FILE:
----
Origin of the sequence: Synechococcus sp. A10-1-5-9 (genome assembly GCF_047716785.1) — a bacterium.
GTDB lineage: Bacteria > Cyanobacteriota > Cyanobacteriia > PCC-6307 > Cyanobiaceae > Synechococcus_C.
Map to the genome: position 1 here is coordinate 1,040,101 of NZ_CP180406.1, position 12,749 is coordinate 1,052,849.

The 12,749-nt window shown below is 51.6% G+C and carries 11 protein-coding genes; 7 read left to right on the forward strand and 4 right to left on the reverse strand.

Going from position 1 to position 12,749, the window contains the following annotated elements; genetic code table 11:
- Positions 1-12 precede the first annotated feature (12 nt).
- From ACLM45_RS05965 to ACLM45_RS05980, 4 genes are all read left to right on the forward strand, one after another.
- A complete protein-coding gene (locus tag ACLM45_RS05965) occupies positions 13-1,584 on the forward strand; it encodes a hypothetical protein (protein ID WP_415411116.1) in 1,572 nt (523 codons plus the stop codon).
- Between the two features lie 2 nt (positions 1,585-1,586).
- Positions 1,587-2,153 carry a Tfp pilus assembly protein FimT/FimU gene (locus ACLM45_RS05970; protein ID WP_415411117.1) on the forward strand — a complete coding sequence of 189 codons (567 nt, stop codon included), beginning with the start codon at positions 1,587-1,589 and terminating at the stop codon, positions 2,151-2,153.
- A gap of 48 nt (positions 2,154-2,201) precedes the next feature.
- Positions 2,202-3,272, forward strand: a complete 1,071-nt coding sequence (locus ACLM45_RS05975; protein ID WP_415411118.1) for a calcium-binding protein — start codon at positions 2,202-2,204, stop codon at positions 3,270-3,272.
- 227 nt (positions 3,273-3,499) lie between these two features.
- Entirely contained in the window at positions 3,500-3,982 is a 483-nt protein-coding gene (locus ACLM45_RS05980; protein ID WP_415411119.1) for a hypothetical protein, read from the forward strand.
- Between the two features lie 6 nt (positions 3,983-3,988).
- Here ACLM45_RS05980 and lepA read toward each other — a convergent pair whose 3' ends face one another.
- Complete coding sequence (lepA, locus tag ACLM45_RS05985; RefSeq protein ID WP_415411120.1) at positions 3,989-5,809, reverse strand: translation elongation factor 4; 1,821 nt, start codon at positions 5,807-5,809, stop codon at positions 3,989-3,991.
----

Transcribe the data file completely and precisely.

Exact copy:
Origin of the sequence: Synechococcus sp. A10-1-5-9 (genome assembly GCF_047716785.1) — a bacterium.
GTDB lineage: Bacteria > Cyanobacteriota > Cyanobacteriia > PCC-6307 > Cyanobiaceae > Synechococcus_C.
Map to the genome: position 1 here is coordinate 1,040,101 of NZ_CP180406.1, position 12,749 is coordinate 1,052,849.

The 12,749-nt window shown below is 51.6% G+C and carries 11 protein-coding genes; 7 read left to right on the forward strand and 4 right to left on the reverse strand.

Going from position 1 to position 12,749, the window contains the following annotated elements; genetic code table 11:
- Positions 1-12 precede the first annotated feature (12 nt).
- From ACLM45_RS05965 to ACLM45_RS05980, 4 genes are all read left to right on the forward strand, one after another.
- A complete protein-coding gene (locus tag ACLM45_RS05965) occupies positions 13-1,584 on the forward strand; it encodes a hypothetical protein (protein ID WP_415411116.1) in 1,572 nt (523 codons plus the stop codon).
- Between the two features lie 2 nt (positions 1,585-1,586).
- Positions 1,587-2,153 carry a Tfp pilus assembly protein FimT/FimU gene (locus ACLM45_RS05970; protein ID WP_415411117.1) on the forward strand — a complete coding sequence of 189 codons (567 nt, stop codon included), beginning with the start codon at positions 1,587-1,589 and terminating at the stop codon, positions 2,151-2,153.
- A gap of 48 nt (positions 2,154-2,201) precedes the next feature.
- Positions 2,202-3,272, forward strand: a complete 1,071-nt coding sequence (locus ACLM45_RS05975; protein ID WP_415411118.1) for a calcium-binding protein — start codon at positions 2,202-2,204, stop codon at positions 3,270-3,272.
- 227 nt (positions 3,273-3,499) lie between these two features.
- Entirely contained in the window at positions 3,500-3,982 is a 483-nt protein-coding gene (locus ACLM45_RS05980; protein ID WP_415411119.1) for a hypothetical protein, read from the forward strand.
- Between the two features lie 6 nt (positions 3,983-3,988).
- Here ACLM45_RS05980 and lepA read toward each other — a convergent pair whose 3' ends face one another.
- Complete coding sequence (lepA, locus tag ACLM45_RS05985; RefSeq protein ID WP_415411120.1) at positions 3,989-5,809, reverse strand: translation elongation factor 4; 1,821 nt, start codon at positions 5,807-5,809, stop codon at positions 3,989-3,991.